Within the frame of the online peace festival on Friedensfestival.ch, between 7 and 14 April 2021, proficients in the German language could take part in many different discussion rounds, presentations, and embodied activities on screen. Organizer Laura Condrau and participant Stefania Kerschbaumer reflect about their experiences.

SK – As the viewer can perceive through the image, it is challenging to describe with words an event that touched its participants on so many levels – without actual touch. The most  palpable example for me is the penultimate activity offered: the 5Rhythms1 dance. After clearing the room of a hazardous carpet and a few other adjustable pieces of furniture, I followed the helpful guidance of the facilitator and ‘flowed’, ‘staccatoed’, ‘chaosed’, ‘lyrical-ed’, and ‘stillness-ed’ with the music. From the screen where the voice came, many small windows shone with as much movement – a solaceful, strengthening experience. 

LC – The organizing team of the festival consisted of two men and two women with different perspectives on peace: Dominique, Dominikus, Arai and myself. Dominique, originally an environmental scientist, had the idea, and slowly the other three gathered around him. It was astonishing to experience the openness of each one of us to accept our very different inputs for the festival. The team’s diversity was then reflected by the diversity of speakers that appeared one after the another on Zoom. Speakers and participants joined us from Germany, Austria, Switzerland, Myanmar and Portugal, and spoke about transrational, energetic, postmodern and moral peaces.

SK – These speeches and discussions, accompanied by small-group activities, opened up so many different windows for me. The idea of welcoming discomfort as an opportunity for peaceful change was central in Marek Zink’s contribution. With the help of the principles of Nonviolent Communication, he showed the participants ways to unravel, understand and transform moments of imbalance, chaos or conflict in different kinds of relationships. Sabrina Stein offered an inspiring talk and the space to reflect on stories we connect to deaths – the many deaths and the many relationships that exist with it varying from tabooed to painful, relaxed to conflicted, and intimate to peaceful to name only a few I witnessed within my break-out session. Conceiving peace as a verb added a new dimension to the mind-boggling ideas I met during the peace-festival week. Professor Wolfgang Dietrich proposed we ask each other, “How do you peace?” – with all its reverberations: the biggest ones being a loud shift within our linguistic system, our mindsets, and the way we meet each other.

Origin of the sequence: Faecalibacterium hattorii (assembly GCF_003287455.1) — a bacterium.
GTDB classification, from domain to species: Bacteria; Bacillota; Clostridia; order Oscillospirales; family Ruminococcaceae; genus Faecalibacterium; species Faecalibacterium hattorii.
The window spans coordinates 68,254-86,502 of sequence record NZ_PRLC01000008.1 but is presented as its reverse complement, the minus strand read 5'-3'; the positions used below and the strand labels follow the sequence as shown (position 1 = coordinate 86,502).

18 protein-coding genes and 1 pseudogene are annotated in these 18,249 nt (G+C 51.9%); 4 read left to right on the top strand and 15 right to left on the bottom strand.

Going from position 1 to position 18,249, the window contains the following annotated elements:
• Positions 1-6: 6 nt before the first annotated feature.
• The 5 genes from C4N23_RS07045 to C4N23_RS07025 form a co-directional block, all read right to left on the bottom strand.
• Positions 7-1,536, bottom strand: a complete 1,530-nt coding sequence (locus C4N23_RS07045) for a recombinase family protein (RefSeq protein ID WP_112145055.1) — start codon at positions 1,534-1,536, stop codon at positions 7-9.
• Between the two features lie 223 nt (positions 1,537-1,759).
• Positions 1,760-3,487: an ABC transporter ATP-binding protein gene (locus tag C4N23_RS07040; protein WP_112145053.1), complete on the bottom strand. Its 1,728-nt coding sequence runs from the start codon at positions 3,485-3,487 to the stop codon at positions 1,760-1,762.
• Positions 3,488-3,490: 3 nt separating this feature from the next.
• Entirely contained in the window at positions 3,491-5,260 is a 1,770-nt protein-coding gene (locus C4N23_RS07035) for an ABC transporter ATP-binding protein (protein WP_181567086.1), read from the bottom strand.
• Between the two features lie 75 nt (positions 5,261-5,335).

LC – One of the highlights to me was when I realized that there are many people in the German language area acknowledging the importance of inner peaces to conflict transformation. Another highlight was that we managed to bring together around 80 people for the opening ceremony. However, one of the downfalls was that while planning, one peace organization did not want to be present at the festival due to differences with two of our partner organisations. Norbert Koppensteiner, a former lecturer at Peace Studies Innsbruck once said: “Peace work begins when we engage with difference.” It’s quite unsettling that peace work is also needed within the peace movement. I wish to open up more spaces where people with different opinions can meet each other in a safe and constructive environment. It might give them the opportunity to learn that meeting people with a different perspective does not necessarily end in a loss of reputation, but that is a mutual give-and-take in and out of the comfort zone.

1 Trade mark. 5Rhythms is a movement meditation practice developed by Gabrielle Roth.

Image Sources:

  • Friedensfestival.ch: Stefania Kerschbaumer
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